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write this introduction to the book forum on Micol Seigel’s Violence Work while COVID-19 is laying bare the deep inequalities and fatal consequences of racial capitalism. It is also one in which the murder of George Floyd by Minneapolis police sparked sustained, global opposition to policing and demands for fundamental reckoning with anti-Black racism and settler colonialism. Violence Work did not predict this moment, but it is certainly of this moment. Its pages vibrate with historical material evidence of, and theoretical argumentation regarding, the inherent violence of policing. These threads are both being invoked in the streets to defend two increasingly resonant principles of revolutionary change. The first is police abolition rather than yet another round of reforms that only entrench and tenuously re-legitimize policing. The second is prison-industrial complex (PIC) abolition as necessary to anti-capitalism and vice versa.
Seigel opens Violence Work with an homage to Stuart Hall and colleagues’ (1978) Policing the Crisis, a text that painstakingly traces how populists seized on and fomented a moral panic around mugging to lurch England to the political right. Criminalizing Black and immigrant communities created the conditions for implementing authoritarian austerity there, and elsewhere. Seigel places her text in this critical lineage (in contrast, she notes, to usual historiographies of the police) to situate the writing of Violence Work in a shared moment of extended global crisis over capitalism, decolonization, and state violence. While this crisis has manifested unevenly across the world, Seigel also makes clear that state violence — even under the prettified names of counter-insurgency, law-and-order, war on drugs, community policing — has been fundamental to the establishment and maintenance of state-market relations (a main theme of Violence Work).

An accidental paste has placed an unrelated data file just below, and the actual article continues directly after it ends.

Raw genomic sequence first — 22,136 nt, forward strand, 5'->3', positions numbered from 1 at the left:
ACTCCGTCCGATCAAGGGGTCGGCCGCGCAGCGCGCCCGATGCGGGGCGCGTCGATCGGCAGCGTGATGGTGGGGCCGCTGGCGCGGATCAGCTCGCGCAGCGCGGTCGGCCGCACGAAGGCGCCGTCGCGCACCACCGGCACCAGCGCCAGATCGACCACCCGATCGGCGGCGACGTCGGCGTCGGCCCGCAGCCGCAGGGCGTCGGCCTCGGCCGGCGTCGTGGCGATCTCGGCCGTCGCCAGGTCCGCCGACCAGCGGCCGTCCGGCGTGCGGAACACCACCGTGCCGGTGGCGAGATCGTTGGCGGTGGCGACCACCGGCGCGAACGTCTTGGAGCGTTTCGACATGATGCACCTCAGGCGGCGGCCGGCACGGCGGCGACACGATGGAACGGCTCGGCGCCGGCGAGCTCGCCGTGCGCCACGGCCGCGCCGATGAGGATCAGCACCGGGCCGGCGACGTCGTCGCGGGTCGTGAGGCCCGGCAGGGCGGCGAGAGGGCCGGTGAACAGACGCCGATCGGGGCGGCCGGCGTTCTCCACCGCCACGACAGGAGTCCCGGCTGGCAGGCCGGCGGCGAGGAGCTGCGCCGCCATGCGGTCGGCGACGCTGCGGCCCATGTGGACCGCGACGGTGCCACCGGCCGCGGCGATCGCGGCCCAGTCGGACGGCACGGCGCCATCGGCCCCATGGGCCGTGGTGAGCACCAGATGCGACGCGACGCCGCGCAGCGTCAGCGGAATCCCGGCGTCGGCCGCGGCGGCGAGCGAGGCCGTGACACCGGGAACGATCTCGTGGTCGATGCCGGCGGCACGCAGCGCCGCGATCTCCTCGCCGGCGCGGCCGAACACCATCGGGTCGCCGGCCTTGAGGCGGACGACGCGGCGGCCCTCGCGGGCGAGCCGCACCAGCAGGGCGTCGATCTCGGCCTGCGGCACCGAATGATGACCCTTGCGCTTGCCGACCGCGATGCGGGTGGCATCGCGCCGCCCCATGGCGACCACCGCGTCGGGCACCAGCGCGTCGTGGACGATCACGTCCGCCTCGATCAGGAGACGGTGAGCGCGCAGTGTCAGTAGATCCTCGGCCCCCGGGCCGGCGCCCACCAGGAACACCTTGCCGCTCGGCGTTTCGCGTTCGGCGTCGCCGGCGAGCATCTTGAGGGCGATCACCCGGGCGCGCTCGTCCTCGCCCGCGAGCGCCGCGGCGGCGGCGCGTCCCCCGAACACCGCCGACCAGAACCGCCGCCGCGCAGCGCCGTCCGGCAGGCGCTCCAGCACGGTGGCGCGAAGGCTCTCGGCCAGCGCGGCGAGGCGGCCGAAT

The historical context we in this moment share with Policing the Crisis is spotlit by abolitionists’ commitment to study (Herzing, 2020), which we engage across community and academic spaces, as part of their steady organizing work of building abolition geographies (Gilmore, 2007; 2017). Over the past several decades, intellectual and political cross-fertilization among movement intellectuals, organizers, and activist-academics has been strong and growing (Berger, Kaba and Stein, 2017). The results of this movement-building work can be seen in the broadening reach (a topic in the nightly news and the presidential debate) across the country. The traction gained from concrete campaign wins and work devoted to shifting common sense has resulted in this moment when a future without police is not only possible but practical and irresistible, as Critical Resistance often phrases it (Dixon and Piepzna-Samarasinha, 2020; Radical History Review, 2020). In academic spaces, cross-currents of study have been interdisciplinary, especially among history, geography, American Studies, and gender and sexuality studies, and they have been public facing (in addition to those recounted in Seigel, 2018, some notable recent examples are Abolition: A Journal of Insurgent Politics; Camp and Heatherton, 2016; Correia and Wall, 2018; LeBrón, 2019; Meiners, 2016; Schrader, 2019; Thuma, 2019).